The Maine Public Utilities Commission (Maine PUC) is scheduled to hold two public witness hearings this month concerning Central Maine Power’s (CMP’s) alleged overspending on storm cleanup efforts in 2022.
According to testimony filed earlier this year by the Office of the Public Advocate, CMP has been accused of overspending on staffing for twelve of the twenty-three storms that took place last year.
By failing to follow the staffing guidelines in its Emergency Response Plan when managing storm costs in 2022, CMP “imprudently incurred” excessive costs that should not need to be reimbursed by ratepayers, Jesse Houck — an economic analyst with the Maine Office of Public Advocate (Maine OPA) — argued.
“CMP failed to follow the guidelines set forth in its Emergency Response Plan when managing storm costs for storms in 2022,” Houck said. “Due to this failure, CMP imprudently incurred excessive storm costs that should not be recovered from ratepayers.”
“I do not lightly reach these conclusions, as I assume that the motivation for this excessive spending was to more quickly restore service,” Houck said in the written testimony. “However, that is no excuse for excessive spending. Regardless of the motive, ratepayers should not have to pay for imprudently incurred utility expenditures.”
CMP spent approximately $125 million on restoration efforts in 2022, which is well above the $10 million that had initially been budgeted for these expenses.
Over the summer, the Maine PUC approved a two-year rate increase amounting to roughly $1 to $1.50 per month for customers in order to cover the additional expenses incurred by CMP — amounting to a total requested amount of $117 million.
Despite having signed off on this rate hike, the Maine PUC retained the authority to further investigate whether these excess expenses were “prudently incurred.”
Based on the findings of their investigation, the Maine OPA is now trying to block the utility’s efforts to recover more than $53 million worth of these costs.
Houck contends that CMP failed to adhere to the staffing guidelines set forth in its recently updated Emergency Response Plan. The Maine OPA also argues that CMP hired an “excessive number” of external pole digger crews for many of last year’s storms.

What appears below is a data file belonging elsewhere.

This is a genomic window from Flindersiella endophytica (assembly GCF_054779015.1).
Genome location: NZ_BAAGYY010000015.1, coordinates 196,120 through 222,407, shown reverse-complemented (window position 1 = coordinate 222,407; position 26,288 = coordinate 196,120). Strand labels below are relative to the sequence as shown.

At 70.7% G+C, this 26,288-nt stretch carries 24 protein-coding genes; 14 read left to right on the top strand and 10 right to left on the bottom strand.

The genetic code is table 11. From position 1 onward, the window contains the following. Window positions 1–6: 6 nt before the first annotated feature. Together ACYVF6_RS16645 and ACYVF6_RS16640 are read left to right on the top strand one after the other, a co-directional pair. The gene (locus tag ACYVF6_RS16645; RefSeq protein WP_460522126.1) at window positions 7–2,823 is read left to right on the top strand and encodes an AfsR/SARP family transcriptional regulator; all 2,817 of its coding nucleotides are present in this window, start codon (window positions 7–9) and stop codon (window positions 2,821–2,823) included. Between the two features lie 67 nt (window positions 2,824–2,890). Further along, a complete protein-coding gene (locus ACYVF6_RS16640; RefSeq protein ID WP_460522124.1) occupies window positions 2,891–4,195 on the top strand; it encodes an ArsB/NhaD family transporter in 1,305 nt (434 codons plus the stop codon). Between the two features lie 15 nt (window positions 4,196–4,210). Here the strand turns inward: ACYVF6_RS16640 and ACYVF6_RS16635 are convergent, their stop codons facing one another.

For instance, Houck testified that CMP replaced 18 poles in response to a January 17 storm after hiring 39 external pole differ crews.
The Maine OPA’s analysis also revealed that a large portion of these disputed costs came from CMP’s response to Winter Storm Elliott, which took place on December 23 and 24 of last year and knocked out power for roughly 300,000 Mainers.
“I recognize that for affected customers, any delay in restoration of service can be a burden. However, storm restoration is a balance between restoring power quickly on the one hand and cost on the other,” Houck testified. “By hiring excessive external contractors to restore power to customers as fast as possible, CMP has incurred much greater storm costs than it otherwise would have had [CMP] used the staffing levels and restoration timelines in its [Emergency Response Plan].”
Although Houck states in his testimony that “calculating an imprudence disallowance can sometimes be difficult, the evidence here is clear.”
“The above percentage reductions to CMP’s storm costs,” Houck said, “are a reasonably accurate estimate of the imprudently incurred costs that should not be recovered in rates.”
In response to this controversy, CMP has called claims “outrageous and irresponsible,” arguing that the spending was necessary in order to restore power in a timely fashion.
“Nothing wrong has been done here,” Jon Breed — a spokesperson for CMP — told the media. “This is one person’s opinion and frankly, we are of the opinion that the majority of our customers would prefer to not sit in the dark for ten, 12, 14 days because we did not plan appropriately.”
“In the case of the Christmas storm, we did everything we could to get our customers the lights on so they could enjoy the holiday with their family, and I think that would have been the priority of any of our customers if asked,” Breed said.
“Whether it takes 400 crews two days to restore power, 200 crews four days, or 100 crews eight days, there would have been virtually no cost difference,” Breed told the press. “The only difference is that our customers must suffer the economic and cost consequences of being without power for longer.”
The first public witness hearing on this issue is to be held online on December 5 at 5pm. The second is scheduled to take place at 6pm on December 12 in-person at the Hilton Garden Inn Freeport Downtown, located at 5 Park Street.
Note — This article has been corrected to reflect that Jesse Houck is an economic analyst for the Maine Office of Public Advocate, not the Maine Public Utilities Commission as it originally stated.